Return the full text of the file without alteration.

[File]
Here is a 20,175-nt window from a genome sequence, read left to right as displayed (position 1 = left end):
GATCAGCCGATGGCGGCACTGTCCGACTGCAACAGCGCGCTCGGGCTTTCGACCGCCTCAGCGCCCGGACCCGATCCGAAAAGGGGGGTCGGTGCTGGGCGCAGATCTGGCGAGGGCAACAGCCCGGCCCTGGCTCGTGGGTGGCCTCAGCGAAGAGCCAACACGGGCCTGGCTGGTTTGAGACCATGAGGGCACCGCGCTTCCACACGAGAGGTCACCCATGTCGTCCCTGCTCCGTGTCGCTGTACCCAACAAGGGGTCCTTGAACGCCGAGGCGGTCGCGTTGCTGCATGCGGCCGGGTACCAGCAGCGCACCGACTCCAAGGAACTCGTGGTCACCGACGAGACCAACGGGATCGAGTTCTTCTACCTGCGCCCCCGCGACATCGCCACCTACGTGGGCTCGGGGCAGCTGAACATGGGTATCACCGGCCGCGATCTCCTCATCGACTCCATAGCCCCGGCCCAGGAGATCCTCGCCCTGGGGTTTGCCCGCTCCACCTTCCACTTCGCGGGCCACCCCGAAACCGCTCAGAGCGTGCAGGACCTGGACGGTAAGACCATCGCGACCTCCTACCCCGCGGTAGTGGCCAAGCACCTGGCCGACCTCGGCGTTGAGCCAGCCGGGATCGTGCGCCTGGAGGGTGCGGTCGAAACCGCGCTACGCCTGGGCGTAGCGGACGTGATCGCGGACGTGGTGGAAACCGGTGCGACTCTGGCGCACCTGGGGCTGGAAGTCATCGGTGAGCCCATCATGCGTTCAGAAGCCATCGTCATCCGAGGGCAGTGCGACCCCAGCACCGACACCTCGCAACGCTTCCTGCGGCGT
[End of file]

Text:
Here is a 20,175-nt window from a genome sequence, read left to right as displayed (position 1 = left end):
GATCAGCCGATGGCGGCACTGTCCGACTGCAACAGCGCGCTCGGGCTTTCGACCGCCTCAGCGCCCGGACCCGATCCGAAAAGGGGGGTCGGTGCTGGGCGCAGATCTGGCGAGGGCAACAGCCCGGCCCTGGCTCGTGGGTGGCCTCAGCGAAGAGCCAACACGGGCCTGGCTGGTTTGAGACCATGAGGGCACCGCGCTTCCACACGAGAGGTCACCCATGTCGTCCCTGCTCCGTGTCGCTGTACCCAACAAGGGGTCCTTGAACGCCGAGGCGGTCGCGTTGCTGCATGCGGCCGGGTACCAGCAGCGCACCGACTCCAAGGAACTCGTGGTCACCGACGAGACCAACGGGATCGAGTTCTTCTACCTGCGCCCCCGCGACATCGCCACCTACGTGGGCTCGGGGCAGCTGAACATGGGTATCACCGGCCGCGATCTCCTCATCGACTCCATAGCCCCGGCCCAGGAGATCCTCGCCCTGGGGTTTGCCCGCTCCACCTTCCACTTCGCGGGCCACCCCGAAACCGCTCAGAGCGTGCAGGACCTGGACGGTAAGACCATCGCGACCTCCTACCCCGCGGTAGTGGCCAAGCACCTGGCCGACCTCGGCGTTGAGCCAGCCGGGATCGTGCGCCTGGAGGGTGCGGTCGAAACCGCGCTACGCCTGGGCGTAGCGGACGTGATCGCGGACGTGGTGGAAACCGGTGCGACTCTGGCGCACCTGGGGCTGGAAGTCATCGGTGAGCCCATCATGCGTTCAGAAGCCATCGTCATCCGAGGGCAGTGCGACCCCAGCACCGACACCTCGCAACGCTTCCTGCGGCGT